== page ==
Indian Researchers Claim Electrolysis Breakthrough

Lower voltage required to electrically split water into hydrogen and oxygen.

Published: 24-Mar-2004

Prof R. P. Viswanath and his research group of the Department of Chemistry, Indian Institute of Technology Madras has been trying to look into problem of water electrolysis and using a compartmentalized electrolytic cell they have been successful to split water into hydrogen and oxygen at a relatively much lower potential of around 0.90 V compared to 1.23V.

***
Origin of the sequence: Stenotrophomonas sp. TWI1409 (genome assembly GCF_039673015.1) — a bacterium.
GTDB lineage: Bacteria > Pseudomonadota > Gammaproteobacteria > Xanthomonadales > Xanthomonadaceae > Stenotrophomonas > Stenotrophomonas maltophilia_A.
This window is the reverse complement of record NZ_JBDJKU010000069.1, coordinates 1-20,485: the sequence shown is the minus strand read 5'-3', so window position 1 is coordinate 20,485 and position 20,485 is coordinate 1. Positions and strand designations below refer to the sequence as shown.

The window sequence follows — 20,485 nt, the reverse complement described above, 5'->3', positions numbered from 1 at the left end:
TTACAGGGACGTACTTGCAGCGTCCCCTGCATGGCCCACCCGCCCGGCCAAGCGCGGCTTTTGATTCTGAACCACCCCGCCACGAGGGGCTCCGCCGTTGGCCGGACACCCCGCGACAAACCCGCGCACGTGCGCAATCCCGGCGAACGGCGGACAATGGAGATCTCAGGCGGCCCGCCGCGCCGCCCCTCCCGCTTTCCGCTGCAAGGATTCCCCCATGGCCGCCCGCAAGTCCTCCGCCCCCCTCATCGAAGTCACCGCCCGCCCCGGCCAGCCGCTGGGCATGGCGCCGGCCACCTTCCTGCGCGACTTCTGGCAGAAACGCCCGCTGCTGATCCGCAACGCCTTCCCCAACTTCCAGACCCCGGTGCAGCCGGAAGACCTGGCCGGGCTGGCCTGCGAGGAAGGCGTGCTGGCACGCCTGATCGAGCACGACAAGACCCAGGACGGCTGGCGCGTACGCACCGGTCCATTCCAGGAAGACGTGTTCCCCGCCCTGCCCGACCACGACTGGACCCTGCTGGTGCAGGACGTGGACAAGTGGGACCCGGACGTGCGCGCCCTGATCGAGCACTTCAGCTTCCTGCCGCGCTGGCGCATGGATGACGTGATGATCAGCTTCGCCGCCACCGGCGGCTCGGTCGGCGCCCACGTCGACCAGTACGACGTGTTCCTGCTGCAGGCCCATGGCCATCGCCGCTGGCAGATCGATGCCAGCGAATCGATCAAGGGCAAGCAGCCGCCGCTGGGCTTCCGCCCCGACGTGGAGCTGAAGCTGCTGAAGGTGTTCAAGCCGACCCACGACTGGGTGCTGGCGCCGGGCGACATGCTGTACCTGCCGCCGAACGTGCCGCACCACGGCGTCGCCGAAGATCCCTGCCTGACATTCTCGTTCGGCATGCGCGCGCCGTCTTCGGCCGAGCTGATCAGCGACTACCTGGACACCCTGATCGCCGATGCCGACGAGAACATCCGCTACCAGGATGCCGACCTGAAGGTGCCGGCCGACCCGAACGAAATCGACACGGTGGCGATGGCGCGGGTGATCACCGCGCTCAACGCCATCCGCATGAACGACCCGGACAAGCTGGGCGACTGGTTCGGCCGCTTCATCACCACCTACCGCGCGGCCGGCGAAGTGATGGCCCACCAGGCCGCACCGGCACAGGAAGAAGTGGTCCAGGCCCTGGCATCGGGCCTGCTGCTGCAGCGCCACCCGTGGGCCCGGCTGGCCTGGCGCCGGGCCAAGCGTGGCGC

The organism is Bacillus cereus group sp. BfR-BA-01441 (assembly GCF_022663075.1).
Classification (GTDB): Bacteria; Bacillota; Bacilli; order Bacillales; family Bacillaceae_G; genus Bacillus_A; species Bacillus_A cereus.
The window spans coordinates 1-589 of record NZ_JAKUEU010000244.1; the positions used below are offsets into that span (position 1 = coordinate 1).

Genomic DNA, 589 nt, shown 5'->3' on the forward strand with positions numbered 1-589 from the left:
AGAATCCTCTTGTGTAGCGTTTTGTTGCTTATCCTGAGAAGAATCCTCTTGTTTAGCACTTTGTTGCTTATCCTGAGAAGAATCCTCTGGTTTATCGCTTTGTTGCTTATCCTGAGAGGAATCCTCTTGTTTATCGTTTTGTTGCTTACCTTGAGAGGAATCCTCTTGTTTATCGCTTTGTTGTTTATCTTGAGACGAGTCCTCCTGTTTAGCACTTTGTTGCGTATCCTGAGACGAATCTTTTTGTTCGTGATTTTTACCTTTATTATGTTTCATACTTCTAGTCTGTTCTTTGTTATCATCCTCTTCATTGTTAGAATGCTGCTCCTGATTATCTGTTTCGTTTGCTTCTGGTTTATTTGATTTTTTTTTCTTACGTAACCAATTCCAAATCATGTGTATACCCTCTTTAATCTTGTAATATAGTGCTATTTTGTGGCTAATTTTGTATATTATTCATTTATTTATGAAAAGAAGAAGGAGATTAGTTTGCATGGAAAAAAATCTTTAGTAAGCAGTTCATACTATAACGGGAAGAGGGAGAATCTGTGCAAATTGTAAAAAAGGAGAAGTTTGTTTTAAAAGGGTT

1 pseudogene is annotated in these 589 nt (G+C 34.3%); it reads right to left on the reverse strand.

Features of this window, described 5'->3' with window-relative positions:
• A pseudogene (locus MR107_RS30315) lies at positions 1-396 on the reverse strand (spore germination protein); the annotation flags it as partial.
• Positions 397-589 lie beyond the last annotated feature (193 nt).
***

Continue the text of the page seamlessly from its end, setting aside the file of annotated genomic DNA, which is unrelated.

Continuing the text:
The theoretical minimum decomposition potential to split water into the elements hydrogen and oxygen requires a potential of 1.23 V. But due to various reasons a higher potential is necessary to generate hydrogen from water.

The energy required to produce hydrogen by electrolysis is about 32.9 kW-hr/kg. A kilogram is about 2.2 lb. For 1 mole (2 g) of hydrogen the energy is about 0.0660 kW-hr / mole. For commercial electrolysis systems that operate at about 1 A/cm2, a voltage of 1.75 V is required. This translates into about 46.8 kW-hr / kg, which corresponds to an energy efficiency of 70%. Lowering the voltage for electrolysis, which will increase the energy efficiency of the process, is an important area for research. Intense research persists to better understand ways to improve these hydrogen production methods.

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